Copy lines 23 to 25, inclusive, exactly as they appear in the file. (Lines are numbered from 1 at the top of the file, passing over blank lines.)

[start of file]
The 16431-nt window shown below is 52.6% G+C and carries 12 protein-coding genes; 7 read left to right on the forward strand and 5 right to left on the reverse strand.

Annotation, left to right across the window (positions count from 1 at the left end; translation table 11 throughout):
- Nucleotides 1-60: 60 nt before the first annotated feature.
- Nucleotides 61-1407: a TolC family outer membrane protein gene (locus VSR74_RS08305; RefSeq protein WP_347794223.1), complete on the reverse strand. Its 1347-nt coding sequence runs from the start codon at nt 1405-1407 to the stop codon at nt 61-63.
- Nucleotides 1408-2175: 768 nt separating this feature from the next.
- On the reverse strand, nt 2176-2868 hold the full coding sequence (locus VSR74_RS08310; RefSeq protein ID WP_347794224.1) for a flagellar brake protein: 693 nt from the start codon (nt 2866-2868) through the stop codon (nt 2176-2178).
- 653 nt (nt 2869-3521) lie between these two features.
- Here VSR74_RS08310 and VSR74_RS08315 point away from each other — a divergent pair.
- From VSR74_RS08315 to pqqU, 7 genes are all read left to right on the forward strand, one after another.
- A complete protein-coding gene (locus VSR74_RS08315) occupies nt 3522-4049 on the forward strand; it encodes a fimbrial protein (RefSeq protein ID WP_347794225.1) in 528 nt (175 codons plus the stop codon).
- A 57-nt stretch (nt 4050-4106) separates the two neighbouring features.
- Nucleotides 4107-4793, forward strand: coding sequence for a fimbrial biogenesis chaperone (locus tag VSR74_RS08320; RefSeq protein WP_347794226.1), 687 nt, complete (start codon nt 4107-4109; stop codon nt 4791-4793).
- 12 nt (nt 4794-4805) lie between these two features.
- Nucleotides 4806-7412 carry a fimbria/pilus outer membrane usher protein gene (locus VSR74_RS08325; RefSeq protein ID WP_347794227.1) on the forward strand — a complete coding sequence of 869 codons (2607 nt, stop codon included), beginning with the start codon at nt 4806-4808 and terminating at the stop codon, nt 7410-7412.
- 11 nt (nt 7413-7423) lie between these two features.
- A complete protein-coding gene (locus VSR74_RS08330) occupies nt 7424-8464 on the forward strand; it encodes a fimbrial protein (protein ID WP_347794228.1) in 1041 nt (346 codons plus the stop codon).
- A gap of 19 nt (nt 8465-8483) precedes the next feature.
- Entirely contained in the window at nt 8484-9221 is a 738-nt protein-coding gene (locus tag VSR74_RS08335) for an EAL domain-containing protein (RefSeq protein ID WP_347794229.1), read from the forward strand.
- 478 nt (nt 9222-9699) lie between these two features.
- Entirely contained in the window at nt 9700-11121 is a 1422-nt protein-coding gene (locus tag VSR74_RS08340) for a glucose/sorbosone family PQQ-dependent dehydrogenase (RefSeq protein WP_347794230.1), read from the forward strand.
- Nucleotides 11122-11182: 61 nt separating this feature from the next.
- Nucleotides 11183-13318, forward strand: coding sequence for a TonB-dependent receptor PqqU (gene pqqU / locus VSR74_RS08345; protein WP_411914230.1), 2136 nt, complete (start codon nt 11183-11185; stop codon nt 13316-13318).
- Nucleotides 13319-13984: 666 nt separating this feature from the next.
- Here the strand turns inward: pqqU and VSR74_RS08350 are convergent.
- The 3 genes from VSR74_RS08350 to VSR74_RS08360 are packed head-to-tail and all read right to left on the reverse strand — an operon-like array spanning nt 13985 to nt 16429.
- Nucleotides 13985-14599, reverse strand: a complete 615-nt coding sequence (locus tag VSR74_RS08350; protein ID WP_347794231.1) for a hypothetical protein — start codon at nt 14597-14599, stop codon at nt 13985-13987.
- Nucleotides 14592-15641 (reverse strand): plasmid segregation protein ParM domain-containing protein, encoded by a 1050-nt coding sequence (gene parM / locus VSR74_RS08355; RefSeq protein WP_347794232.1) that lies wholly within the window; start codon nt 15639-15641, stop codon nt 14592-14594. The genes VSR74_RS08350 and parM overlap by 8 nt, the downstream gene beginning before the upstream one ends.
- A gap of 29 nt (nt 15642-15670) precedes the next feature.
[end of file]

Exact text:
- Nucleotides 13319-13984: 666 nt separating this feature from the next.
- Here the strand turns inward: pqqU and VSR74_RS08350 are convergent.
- The 3 genes from VSR74_RS08350 to VSR74_RS08360 are packed head-to-tail and all read right to left on the reverse strand — an operon-like array spanning nt 13985 to nt 16429.